this was a flaw w the show. Not until DS9 did they actually give O’Brien a different kind of rank. The creators of the show just neglected the entire rank structure for enlisted members of the crew. In “The Drumhead” they grill/interview “crewman” Simon Tarses. I don’t recall if they gave him a “first class” rank of petty officer…but it was just a design flaw to the show….let me check Netflix real quick…

    • deaddropsd says:

      in “The Drumhead” S4 E21 @ 15:15 “Simon Tarses, crewman first class, medical technician”- he has no pips on his collar. They really never established a way to distinguish any enlisted ranks. Very shortsighted in my opinion considering any true ship, would need to be heavily staffed by enlisted ranks. Just doesn’t make sense to have sooooooo many officers if we are going of traditional ranking schemes. The security no name guys shouldn’t be officers if they are just Worf’s extra muscle. A few episodes back, Durakken went through an algorithm to figure out how many officers and crew would be typical for a Galaxy class vessel w 1000 on board extrapolated from the crew of the USS Voyager’s 150. it was interesting! Of course the rank structure model/paradigm maybe different in TNG, but damn, it just seems sooooo brass heavy. Ugh, unrealistic imo and impractical. beginners in Starfleet could be crewman, petty officer 3rd class, PO second class, PO first class. then Chief Petty Officer, Senior Chief Petty officer then leave it there….would have made more sense..but oh well…

      • Dave Steph Taylor says:

        Do we really care about anyone other than are bridge crew? I seriously doubt Picard even knows their names. 😉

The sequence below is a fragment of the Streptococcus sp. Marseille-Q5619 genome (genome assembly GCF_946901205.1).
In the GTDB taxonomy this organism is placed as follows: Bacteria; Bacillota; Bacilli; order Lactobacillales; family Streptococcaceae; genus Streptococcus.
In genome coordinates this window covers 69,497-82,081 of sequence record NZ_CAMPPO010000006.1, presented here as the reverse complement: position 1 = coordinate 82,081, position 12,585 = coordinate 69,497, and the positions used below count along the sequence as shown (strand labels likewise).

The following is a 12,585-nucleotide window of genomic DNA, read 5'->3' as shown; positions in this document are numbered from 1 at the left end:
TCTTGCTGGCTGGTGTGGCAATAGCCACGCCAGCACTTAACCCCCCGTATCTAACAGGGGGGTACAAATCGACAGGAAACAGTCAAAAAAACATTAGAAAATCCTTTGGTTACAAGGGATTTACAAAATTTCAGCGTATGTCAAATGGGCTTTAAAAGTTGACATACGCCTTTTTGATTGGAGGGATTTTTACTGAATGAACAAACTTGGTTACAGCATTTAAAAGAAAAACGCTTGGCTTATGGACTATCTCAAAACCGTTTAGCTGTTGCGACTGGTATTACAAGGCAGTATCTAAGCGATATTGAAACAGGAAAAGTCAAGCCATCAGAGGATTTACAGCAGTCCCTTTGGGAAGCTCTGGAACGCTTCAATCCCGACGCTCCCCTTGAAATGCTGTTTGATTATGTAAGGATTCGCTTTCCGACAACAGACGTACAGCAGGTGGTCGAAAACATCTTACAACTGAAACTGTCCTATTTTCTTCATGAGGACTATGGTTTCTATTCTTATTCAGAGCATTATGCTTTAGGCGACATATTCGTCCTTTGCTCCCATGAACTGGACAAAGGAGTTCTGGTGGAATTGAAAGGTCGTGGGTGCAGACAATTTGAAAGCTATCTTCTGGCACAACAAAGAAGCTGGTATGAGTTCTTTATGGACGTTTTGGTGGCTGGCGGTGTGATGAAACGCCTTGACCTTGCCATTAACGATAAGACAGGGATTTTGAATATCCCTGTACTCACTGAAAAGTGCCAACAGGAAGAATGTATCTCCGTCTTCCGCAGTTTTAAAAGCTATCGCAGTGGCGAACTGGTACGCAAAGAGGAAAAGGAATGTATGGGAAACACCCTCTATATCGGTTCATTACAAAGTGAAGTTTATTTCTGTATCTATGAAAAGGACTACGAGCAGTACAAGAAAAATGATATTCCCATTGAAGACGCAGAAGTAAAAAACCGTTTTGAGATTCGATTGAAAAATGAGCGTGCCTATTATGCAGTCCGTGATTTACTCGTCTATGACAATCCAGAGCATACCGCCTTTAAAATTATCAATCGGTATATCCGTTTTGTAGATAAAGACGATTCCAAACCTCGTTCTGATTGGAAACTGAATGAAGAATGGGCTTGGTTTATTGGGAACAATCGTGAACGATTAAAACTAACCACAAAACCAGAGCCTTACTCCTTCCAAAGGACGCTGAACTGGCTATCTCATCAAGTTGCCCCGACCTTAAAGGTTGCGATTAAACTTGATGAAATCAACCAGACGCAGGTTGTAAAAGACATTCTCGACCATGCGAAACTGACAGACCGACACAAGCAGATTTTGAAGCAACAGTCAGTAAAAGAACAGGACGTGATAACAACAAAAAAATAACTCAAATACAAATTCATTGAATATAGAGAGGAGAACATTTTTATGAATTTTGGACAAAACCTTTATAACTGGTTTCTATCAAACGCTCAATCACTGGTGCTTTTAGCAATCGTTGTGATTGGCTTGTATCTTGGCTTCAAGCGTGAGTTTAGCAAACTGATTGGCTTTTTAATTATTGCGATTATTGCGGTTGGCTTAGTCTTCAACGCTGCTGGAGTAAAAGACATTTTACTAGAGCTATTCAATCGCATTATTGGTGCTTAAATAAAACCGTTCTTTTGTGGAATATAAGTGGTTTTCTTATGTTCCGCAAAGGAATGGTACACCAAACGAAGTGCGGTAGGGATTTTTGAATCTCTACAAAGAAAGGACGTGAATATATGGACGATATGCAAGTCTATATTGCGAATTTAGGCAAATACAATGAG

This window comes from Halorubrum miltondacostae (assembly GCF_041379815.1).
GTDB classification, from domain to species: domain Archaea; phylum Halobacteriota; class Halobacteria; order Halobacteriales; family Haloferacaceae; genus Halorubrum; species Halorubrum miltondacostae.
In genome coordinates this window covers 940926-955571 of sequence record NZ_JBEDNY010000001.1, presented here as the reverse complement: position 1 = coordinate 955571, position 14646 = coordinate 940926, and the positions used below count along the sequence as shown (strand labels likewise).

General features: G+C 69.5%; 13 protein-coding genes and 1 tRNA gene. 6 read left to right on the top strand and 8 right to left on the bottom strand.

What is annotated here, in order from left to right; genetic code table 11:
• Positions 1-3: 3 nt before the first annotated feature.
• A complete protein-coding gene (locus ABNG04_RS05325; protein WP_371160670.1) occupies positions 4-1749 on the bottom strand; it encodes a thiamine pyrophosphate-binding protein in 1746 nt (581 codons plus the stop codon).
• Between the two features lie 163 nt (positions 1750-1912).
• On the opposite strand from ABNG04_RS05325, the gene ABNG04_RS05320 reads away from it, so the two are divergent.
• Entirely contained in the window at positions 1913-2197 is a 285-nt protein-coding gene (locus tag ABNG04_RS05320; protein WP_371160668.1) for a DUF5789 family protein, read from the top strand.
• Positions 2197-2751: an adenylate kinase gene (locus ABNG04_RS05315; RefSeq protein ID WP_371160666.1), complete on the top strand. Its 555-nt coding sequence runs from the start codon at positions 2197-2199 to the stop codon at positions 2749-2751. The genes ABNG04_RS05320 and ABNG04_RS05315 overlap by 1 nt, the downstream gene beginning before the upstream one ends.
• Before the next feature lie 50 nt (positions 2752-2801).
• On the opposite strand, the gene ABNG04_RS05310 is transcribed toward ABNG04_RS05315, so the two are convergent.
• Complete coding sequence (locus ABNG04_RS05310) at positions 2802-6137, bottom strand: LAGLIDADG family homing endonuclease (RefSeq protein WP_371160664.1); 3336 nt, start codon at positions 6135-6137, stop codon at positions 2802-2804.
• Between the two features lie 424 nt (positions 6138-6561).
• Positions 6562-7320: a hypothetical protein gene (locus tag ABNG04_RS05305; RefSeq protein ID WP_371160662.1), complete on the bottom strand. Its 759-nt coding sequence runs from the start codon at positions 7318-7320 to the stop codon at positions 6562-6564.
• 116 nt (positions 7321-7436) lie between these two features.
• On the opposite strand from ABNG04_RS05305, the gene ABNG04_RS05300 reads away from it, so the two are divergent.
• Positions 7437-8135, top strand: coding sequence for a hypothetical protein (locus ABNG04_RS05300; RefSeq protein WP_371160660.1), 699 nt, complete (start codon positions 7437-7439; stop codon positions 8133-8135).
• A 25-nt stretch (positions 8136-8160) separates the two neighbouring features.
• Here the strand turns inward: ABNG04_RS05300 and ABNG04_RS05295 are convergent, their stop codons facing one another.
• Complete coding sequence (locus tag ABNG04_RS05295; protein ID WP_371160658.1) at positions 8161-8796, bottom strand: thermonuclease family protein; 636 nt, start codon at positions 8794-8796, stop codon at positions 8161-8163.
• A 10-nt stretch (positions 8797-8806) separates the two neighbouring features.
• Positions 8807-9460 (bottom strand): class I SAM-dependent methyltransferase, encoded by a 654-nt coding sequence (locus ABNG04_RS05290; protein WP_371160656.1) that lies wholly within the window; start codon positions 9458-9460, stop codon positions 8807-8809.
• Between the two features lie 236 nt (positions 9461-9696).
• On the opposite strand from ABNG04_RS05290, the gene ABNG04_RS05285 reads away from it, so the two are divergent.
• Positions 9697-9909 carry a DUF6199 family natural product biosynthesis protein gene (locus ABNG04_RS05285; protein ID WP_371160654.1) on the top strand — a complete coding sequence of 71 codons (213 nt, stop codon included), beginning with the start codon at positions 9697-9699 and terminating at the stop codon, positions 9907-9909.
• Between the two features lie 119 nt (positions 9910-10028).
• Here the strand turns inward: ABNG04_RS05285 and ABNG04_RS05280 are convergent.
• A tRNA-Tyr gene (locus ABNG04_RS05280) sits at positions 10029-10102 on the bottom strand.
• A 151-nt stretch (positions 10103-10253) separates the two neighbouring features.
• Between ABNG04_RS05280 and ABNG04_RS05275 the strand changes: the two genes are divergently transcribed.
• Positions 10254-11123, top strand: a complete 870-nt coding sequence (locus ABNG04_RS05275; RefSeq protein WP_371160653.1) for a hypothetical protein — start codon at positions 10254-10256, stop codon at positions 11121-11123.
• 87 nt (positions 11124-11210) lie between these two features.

Seriously though, I agree that the command structure does seem a bit loose. Except for a few recurring characters like O’Brien, the writers simply did not worry about giving them positions and titles

        • deaddropsd says:

          yet another reason I liked DS9…supporting tech staff…mild friction between officer and enlisted…wide array of 2nd and 3rd tier supporting cast….

    • deaddropsd says:

      and don’t get me started on no name tags!!! How can you properly address Starfleet members you do not know? geeeeez..it’s silly! also, the universal translator..ONE episode could have at least explained that they have microchips implanted transdermal type to translate other languages!! I think it might be referenced in DS9, but I can’t recall…in “Darmok” maybe they do…hmmmmm

  15. Bruce Aguilar says:

    My favorite STTNG episode. Getting a deeper peek into these characters
    is not only very welcome but necessary. The Best of Both Worlds stated
    without question that this was a fully original Trek but “Family” sealed
    the deal.

  16. Dave Steph Taylor says:

    What a change of pace from “The best of Both Worlds.”

    It was nice to see a bit about Picard’s family life and the dynamic with his brother.

    I disliked Worf’s adopted parents, they were written/played poorly. I did love the interaction between Worf and O’Brien.

  17. wry observer of folly says:

    Bit of trivia. We all know that this is the one episode of nextgen where we don’t see the bridge.
    I just realise that there’s no sign of Data!

  18. John Anderton says:

    What saves this otherwise slow and somewhat predictable soap opera was Stewart’s acting, who shocks us into seeing that the Captain of the Enterprise is a real human being, who feels, suffers and can make difficult decisions about life, the universe and everything.

    The three shows really should have been one. A Captain’s Journey, to borrow a phrase.

  19. Spike1138 says:

    “…But he can’t get rid of her, because she’s a psychic.”

    Best comment EVER.

  20. Spike1138 says:

    I no-one going to explain why Riker isn’t a Captain anymore as of the start of this episode …?

    Because Riker was not ACTING Captain – he got a battlefield commission, he was wearing 4 pips….

    Would have made more sense if at some point (not here), Picard was promoted to Fleet Captain or Commodore, given that the Enterprise is the flagship, after all (not that there is much of a fleet left at this point…)